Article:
04 Aug Beyond the cosmetics
Malaysia is 56 years old and aspires to be a developed nation by 2020. As the country consolidates its position and strengthens desired values within a new nation brand, we join many others in pursuit of global brand power. In the successful market positioning of our many corporate and product brands, we not only signal our collective vision and capabilities as a country; more important, we tell others who we are as Malaysians, what values we held in the past and what values we will uphold in the future. In so doing, we become a member of a growing club of country brandbuilders where information (or perceptions) on our history, economy, culture, value systems and quality of life is widely disseminated through international media and evaluated through competitive nation brand rankings across the world.
Why is there this need for countries to posture such value associations? With brandbuilding commonly seen as a marketing or promotional process, should or could a country’s image be similarly enhanced the same way as a corporate, product or service brand?
Country of origin effects.
Many might think that ‘retailing’ or commercialising a nation and its values is not only inappropriate, but perhaps even misplaced. However, over the past few decades, the popularity of nation branding, triggered by a widely studied market phenomenon called ‘the country of origin effects’ has gained momentum.
Research continues to show that the strength of a nation brand influences the way buyers select products for consumption and also the way they choose destinations for tourism or investment. Examples of this phenomenon is how we associate a nation with the quality of their products or services. Think of French fashion, Swiss watches, German technologies, Italian shoes, Korean electronics (and recently music and entertainment), American fastfoods, Chinese silk and no one needs to tell us how and why we associate certain countries with distinctive products and services. What would South Korea’s image be today without Samsung, Japan without Toyota, India without Tata, and Malaysia without Petronas?
Value of a strong nation brand.
Brands created from within a nation shape market perceptions on the attractiveness or unattractiveness of their country of origin. The reverse is also true. Once strong brand equity is built at the country level, any offering produced by or associated with a particular nation will affect the speed of corporate, product and service acceptance – a brand principle long proven in the positioning and marketing of companies versus their products and services across industries. So, while aware that we are already influenced by the ‘Made in ?’ syndrome, how do we now identify and manage these ‘country of origin effects’ to Malaysia’s advantage?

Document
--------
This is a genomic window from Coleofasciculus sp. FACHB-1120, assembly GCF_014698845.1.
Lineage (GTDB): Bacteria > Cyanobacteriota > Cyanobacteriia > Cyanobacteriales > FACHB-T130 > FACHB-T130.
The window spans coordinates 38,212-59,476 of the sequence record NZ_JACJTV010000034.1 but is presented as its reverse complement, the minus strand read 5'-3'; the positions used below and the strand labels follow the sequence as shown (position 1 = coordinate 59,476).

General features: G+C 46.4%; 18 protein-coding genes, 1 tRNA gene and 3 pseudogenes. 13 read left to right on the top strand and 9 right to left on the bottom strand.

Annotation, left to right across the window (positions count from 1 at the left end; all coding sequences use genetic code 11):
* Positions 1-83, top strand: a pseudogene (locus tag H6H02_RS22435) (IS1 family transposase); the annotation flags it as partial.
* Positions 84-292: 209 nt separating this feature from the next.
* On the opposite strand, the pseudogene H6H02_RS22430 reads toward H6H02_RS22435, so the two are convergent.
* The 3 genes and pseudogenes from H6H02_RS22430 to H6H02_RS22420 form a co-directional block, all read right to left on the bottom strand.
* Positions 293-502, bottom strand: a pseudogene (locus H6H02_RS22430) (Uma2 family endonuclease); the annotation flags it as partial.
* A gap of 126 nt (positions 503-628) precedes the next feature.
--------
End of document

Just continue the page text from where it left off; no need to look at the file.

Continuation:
As we engage in building of the ‘Malaysia Brand’, it is clear that no country can escape the market effects of its constituent brands, be they collectively positive or negative in impact. Until a structured nation branding approach is adopted, consumer perception of the Malaysia brand will be shaped by the market effects of its more prominent constituent or institutional national brands.
How are brands created? They are all formed through what people consistently see, feel and experience and how they perform across these dimensions relative to others in the market. In the development of a country or nation brand, the process begins with the development of brand ‘form’ (what people see in the tangible structures of our national identity), the knowledge of our national ‘character’ or personality, and finally the experience of ‘delivery’.
A comprehensive audit of our country-of-origin effects will illuminate where we stand as a nation in form, character and delivery. With this information, all it takes is to build a cohesive identity, credibility of purpose and consistency of delivery. Not easy for a multicultural nation with the many stakeholder objectives and preferences.
But on greater clarity of identity, a stronger ‘sense of self’, ‘sense of place’ and ‘sense of country’ would undoubtedly emerge.
(This article first appeared in The Edge on 24 August 2013)